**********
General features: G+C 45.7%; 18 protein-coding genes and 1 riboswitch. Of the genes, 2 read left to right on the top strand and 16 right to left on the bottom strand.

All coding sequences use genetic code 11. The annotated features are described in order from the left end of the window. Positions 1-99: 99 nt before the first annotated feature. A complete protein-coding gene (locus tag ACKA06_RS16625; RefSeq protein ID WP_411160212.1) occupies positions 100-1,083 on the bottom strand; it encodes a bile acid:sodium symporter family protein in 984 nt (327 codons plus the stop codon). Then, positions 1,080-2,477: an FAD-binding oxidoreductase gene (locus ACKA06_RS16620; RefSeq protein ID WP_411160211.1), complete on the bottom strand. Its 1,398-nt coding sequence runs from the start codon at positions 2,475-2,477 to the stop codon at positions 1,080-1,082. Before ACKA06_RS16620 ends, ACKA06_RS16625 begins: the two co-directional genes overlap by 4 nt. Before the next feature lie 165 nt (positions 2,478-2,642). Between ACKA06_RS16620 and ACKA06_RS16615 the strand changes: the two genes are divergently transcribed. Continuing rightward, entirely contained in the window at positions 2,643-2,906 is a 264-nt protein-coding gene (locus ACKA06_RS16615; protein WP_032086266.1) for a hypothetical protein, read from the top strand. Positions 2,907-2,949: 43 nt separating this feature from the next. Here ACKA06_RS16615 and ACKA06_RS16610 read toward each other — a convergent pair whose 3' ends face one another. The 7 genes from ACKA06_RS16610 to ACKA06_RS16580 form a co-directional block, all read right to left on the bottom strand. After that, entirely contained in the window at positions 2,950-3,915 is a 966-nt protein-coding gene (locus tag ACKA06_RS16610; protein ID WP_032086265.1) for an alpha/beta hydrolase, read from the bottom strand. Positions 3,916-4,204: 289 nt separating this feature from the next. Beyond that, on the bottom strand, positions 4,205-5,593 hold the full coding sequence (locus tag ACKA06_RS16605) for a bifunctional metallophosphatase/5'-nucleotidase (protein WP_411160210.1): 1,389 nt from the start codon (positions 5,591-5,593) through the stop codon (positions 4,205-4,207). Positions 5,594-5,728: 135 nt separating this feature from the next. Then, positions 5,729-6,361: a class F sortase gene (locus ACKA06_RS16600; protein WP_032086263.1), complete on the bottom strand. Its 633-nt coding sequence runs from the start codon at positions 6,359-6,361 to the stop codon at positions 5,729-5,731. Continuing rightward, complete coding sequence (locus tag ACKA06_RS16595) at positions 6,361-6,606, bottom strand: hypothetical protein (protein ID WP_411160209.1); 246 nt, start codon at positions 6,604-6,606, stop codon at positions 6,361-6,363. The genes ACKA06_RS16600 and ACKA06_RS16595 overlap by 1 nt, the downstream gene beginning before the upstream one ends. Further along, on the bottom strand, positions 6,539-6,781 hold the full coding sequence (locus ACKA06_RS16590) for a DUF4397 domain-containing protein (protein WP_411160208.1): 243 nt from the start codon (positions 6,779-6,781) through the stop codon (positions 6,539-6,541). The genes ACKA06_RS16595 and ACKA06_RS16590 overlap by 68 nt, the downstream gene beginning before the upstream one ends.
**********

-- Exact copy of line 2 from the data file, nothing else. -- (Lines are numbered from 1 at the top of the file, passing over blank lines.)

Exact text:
All coding sequences use genetic code 11. The annotated features are described in order from the left end of the window. Positions 1-99: 99 nt before the first annotated feature. A complete protein-coding gene (locus tag ACKA06_RS16625; RefSeq protein ID WP_411160212.1) occupies positions 100-1,083 on the bottom strand; it encodes a bile acid:sodium symporter family protein in 984 nt (327 codons plus the stop codon). Then, positions 1,080-2,477: an FAD-binding oxidoreductase gene (locus ACKA06_RS16620; RefSeq protein ID WP_411160211.1), complete on the bottom strand. Its 1,398-nt coding sequence runs from the start codon at positions 2,475-2,477 to the stop codon at positions 1,080-1,082. Before ACKA06_RS16620 ends, ACKA06_RS16625 begins: the two co-directional genes overlap by 4 nt. Before the next feature lie 165 nt (positions 2,478-2,642). Between ACKA06_RS16620 and ACKA06_RS16615 the strand changes: the two genes are divergently transcribed. Continuing rightward, entirely contained in the window at positions 2,643-2,906 is a 264-nt protein-coding gene (locus ACKA06_RS16615; protein WP_032086266.1) for a hypothetical protein, read from the top strand. Positions 2,907-2,949: 43 nt separating this feature from the next. Here ACKA06_RS16615 and ACKA06_RS16610 read toward each other — a convergent pair whose 3' ends face one another. The 7 genes from ACKA06_RS16610 to ACKA06_RS16580 form a co-directional block, all read right to left on the bottom strand. After that, entirely contained in the window at positions 2,950-3,915 is a 966-nt protein-coding gene (locus tag ACKA06_RS16610; protein ID WP_032086265.1) for an alpha/beta hydrolase, read from the bottom strand. Positions 3,916-4,204: 289 nt separating this feature from the next. Beyond that, on the bottom strand, positions 4,205-5,593 hold the full coding sequence (locus tag ACKA06_RS16605) for a bifunctional metallophosphatase/5'-nucleotidase (protein WP_411160210.1): 1,389 nt from the start codon (positions 5,591-5,593) through the stop codon (positions 4,205-4,207). Positions 5,594-5,728: 135 nt separating this feature from the next. Then, positions 5,729-6,361: a class F sortase gene (locus ACKA06_RS16600; protein WP_032086263.1), complete on the bottom strand. Its 633-nt coding sequence runs from the start codon at positions 6,359-6,361 to the stop codon at positions 5,729-5,731. Continuing rightward, complete coding sequence (locus tag ACKA06_RS16595) at positions 6,361-6,606, bottom strand: hypothetical protein (protein ID WP_411160209.1); 246 nt, start codon at positions 6,604-6,606, stop codon at positions 6,361-6,363. The genes ACKA06_RS16600 and ACKA06_RS16595 overlap by 1 nt, the downstream gene beginning before the upstream one ends. Further along, on the bottom strand, positions 6,539-6,781 hold the full coding sequence (locus ACKA06_RS16590) for a DUF4397 domain-containing protein (protein WP_411160208.1): 243 nt from the start codon (positions 6,779-6,781) through the stop codon (positions 6,539-6,541). The genes ACKA06_RS16595 and ACKA06_RS16590 overlap by 68 nt, the downstream gene beginning before the upstream one ends.